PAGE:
Guardian Angels Help Out Payson Community Kids

Payson Community Kids now has plenty of space for the roughly 70 needy kids it serves, thanks to the kindness of donors.


Payson Community Kids now has plenty of space for the roughly 70 needy kids it serves, thanks to the kindness of donors.


Children run up and down a wide, bright hallway, clamoring for their macaroni and cheese dinner. Others paint paper kites in a craft room while some work on homework in the quiet room. In the lounge, teens rest coolly in beanbags and outside youngsters sprint across artificial turf to a playground, yelling merrily.

The happy chaos these days at the new digs of Payson Community Kids, which two weeks ago left its tiny facility on Tonto Street — once jammed with 60 kids in need of someplace safe and nurturing after school.

In the past year, attendance at PCK reached an all-time high, with as many as 70 needy children, ages 6 to 18 years old showing up for the after school program, which features tutoring, activities, a hot meal and general merriment for a few hours.

Marcy Rogers started PCK 15 years ago to give “at risk” children a place to go after school. Rogers initially housed the program in her home, but when she passed, the program moved to a small, nearby building. The building could hold only a few at a time, so mostly the kids played outside.

Then last year, after many hours of struggle, crews built a one-room garage of sorts next to the building, getting the kids out of the weather.

That proved a huge success, but only prompted the program to once again expand until that little garage could not handle the demand.

Not wanting to turn anyone away, the board sought a solution.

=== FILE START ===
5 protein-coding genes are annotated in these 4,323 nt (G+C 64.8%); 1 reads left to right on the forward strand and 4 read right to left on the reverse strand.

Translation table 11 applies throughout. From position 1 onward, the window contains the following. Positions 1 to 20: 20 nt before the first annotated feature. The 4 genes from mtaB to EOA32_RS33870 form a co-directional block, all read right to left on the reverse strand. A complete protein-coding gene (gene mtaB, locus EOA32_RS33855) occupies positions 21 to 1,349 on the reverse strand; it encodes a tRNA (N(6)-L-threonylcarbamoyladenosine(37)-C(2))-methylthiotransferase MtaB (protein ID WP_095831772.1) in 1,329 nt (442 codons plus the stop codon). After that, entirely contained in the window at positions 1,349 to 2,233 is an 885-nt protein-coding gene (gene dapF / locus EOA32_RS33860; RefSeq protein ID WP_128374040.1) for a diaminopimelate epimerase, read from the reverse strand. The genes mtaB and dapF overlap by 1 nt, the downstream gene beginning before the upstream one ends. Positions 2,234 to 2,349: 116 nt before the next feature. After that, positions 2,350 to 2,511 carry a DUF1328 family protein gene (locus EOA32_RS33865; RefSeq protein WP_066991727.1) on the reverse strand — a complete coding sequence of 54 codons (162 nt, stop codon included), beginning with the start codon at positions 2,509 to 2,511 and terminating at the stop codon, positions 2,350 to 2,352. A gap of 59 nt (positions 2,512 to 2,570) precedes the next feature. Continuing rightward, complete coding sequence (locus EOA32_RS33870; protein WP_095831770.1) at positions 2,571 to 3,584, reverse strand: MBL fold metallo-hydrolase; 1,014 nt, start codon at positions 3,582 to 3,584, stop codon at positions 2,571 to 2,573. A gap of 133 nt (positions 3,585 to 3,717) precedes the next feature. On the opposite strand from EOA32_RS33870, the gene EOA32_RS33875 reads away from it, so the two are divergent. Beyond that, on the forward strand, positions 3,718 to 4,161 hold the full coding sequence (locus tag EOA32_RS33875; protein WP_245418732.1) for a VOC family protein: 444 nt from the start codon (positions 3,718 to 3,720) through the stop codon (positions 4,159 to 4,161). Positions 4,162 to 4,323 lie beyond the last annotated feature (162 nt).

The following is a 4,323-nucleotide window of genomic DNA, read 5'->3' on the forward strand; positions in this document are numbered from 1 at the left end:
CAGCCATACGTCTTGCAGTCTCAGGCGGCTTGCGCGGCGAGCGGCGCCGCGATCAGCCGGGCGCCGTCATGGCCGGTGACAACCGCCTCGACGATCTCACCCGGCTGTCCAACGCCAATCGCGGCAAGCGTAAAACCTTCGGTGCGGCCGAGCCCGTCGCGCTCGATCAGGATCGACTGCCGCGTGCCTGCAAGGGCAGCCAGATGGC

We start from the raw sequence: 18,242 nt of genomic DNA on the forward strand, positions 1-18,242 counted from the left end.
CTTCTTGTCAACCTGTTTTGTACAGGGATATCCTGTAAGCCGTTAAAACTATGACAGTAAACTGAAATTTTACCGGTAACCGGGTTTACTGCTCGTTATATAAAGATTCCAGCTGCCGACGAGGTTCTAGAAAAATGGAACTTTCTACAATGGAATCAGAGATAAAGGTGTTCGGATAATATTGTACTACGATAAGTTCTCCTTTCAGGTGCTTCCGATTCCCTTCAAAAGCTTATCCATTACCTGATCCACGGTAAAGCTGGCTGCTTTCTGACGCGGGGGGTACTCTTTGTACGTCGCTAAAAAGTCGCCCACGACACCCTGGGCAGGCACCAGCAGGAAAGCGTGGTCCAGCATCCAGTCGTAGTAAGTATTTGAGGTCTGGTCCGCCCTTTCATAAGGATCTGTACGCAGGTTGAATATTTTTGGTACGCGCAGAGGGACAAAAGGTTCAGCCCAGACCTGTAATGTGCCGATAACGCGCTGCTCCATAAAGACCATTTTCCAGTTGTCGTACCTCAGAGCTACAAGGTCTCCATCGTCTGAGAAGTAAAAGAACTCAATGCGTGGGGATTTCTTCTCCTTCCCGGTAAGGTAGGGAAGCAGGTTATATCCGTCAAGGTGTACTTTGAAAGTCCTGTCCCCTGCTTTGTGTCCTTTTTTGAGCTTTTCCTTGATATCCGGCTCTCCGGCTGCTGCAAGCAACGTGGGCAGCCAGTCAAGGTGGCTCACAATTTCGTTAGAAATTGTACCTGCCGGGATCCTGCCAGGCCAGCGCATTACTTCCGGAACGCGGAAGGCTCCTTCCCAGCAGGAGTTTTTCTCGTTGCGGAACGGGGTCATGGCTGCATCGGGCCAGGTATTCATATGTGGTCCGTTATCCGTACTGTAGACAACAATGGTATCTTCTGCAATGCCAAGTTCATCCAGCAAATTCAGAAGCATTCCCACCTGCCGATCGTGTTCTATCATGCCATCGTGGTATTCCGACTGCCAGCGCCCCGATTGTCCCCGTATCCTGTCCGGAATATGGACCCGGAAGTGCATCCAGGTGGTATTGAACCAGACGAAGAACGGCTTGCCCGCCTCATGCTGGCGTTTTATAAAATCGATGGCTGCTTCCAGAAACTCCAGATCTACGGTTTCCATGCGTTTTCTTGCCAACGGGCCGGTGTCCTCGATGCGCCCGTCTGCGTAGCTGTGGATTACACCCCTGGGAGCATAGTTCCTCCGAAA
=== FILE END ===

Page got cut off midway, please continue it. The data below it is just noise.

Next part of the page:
“It certainly proves true that when the universe aligns, great things can happen,” said Suzy Tubbs, PCK board president. “Within a matter of weeks, a bigger space with lots of parking became available for lease and three very generous benefactors paved the way to make expansion a reality.”

That great thing took the shape of a 5,000-square-foot space behind First Southern Baptist Church, formerly home to Payson Christian School — which bought Frontier Elementary School from the Payson School District.

But PCK couldn’t afford the rent and had a mortgage to pay on its existing space.

Then a few miraculous things happened. An anonymous local donor offered to pay off the mortgage on the Tonto building, retiring a significant obligation. Then the church lowered the rent after receiving PCK’s letter of intent.

“We were nervous still,” said Perla Guereque, PCK’s executive assistant. “We still had no idea how to pay the rent at all.”

Then a couple, who had only learned about PCK after buying a chair at PCKs Chair-ish fundraiser last year, heard that the group needed to move. Bill and Carole Kushmaul offered to pay the rent on the new space for one year and donate $25,000 for relocation and operation expenses.

“This generosity stabilized PCK and provides the means to help so many more underserved children,” Tubbs said.

“They are awesome,” Guereque said of the donors.

With a lease agreement signed, volunteers packed everything up at PCK in two days and during a one-day extravaganza moved everything.

PCK hasn’t decided what to do with the old building, but they are holding on to it for now.

Looking around the new much bigger space, Guereque said it feels good to be in a better facility. Still, the move made her nervous.

“The old place had such a homey feel,” she said. “This is more like a school and I didn’t know if the kids would like it. But they love it, especially the playground,” Tubbs wrote in a newsletter. PCK will hold a celebration May 3. For information, call (928) 478-7160.


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